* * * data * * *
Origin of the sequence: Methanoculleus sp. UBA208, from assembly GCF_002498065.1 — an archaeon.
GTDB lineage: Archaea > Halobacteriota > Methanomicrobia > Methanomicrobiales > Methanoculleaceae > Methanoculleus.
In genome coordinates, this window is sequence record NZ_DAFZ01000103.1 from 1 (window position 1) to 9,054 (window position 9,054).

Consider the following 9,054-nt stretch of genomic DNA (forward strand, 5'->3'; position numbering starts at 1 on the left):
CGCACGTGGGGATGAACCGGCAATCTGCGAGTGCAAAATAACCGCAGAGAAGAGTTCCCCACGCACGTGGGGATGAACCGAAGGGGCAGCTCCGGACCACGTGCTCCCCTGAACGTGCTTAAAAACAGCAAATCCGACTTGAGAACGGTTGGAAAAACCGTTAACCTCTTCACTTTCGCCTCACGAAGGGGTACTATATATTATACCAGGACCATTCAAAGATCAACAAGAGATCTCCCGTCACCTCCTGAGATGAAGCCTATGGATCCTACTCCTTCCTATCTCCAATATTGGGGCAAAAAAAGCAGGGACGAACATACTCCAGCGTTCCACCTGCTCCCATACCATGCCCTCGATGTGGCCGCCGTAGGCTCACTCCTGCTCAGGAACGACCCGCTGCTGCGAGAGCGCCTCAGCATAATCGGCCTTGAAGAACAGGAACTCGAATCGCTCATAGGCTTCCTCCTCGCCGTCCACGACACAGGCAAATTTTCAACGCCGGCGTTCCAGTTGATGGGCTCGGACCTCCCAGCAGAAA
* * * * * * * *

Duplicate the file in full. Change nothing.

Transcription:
Origin of the sequence: Methanoculleus sp. UBA208, from assembly GCF_002498065.1 — an archaeon.
GTDB lineage: Archaea > Halobacteriota > Methanomicrobia > Methanomicrobiales > Methanoculleaceae > Methanoculleus.
In genome coordinates, this window is sequence record NZ_DAFZ01000103.1 from 1 (window position 1) to 9,054 (window position 9,054).

Consider the following 9,054-nt stretch of genomic DNA (forward strand, 5'->3'; position numbering starts at 1 on the left):
CGCACGTGGGGATGAACCGGCAATCTGCGAGTGCAAAATAACCGCAGAGAAGAGTTCCCCACGCACGTGGGGATGAACCGAAGGGGCAGCTCCGGACCACGTGCTCCCCTGAACGTGCTTAAAAACAGCAAATCCGACTTGAGAACGGTTGGAAAAACCGTTAACCTCTTCACTTTCGCCTCACGAAGGGGTACTATATATTATACCAGGACCATTCAAAGATCAACAAGAGATCTCCCGTCACCTCCTGAGATGAAGCCTATGGATCCTACTCCTTCCTATCTCCAATATTGGGGCAAAAAAAGCAGGGACGAACATACTCCAGCGTTCCACCTGCTCCCATACCATGCCCTCGATGTGGCCGCCGTAGGCTCACTCCTGCTCAGGAACGACCCGCTGCTGCGAGAGCGCCTCAGCATAATCGGCCTTGAAGAACAGGAACTCGAATCGCTCATAGGCTTCCTCCTCGCCGTCCACGACACAGGCAAATTTTCAACGCCGGCGTTCCAGTTGATGGGCTCGGACCTCCCAGCAGAAA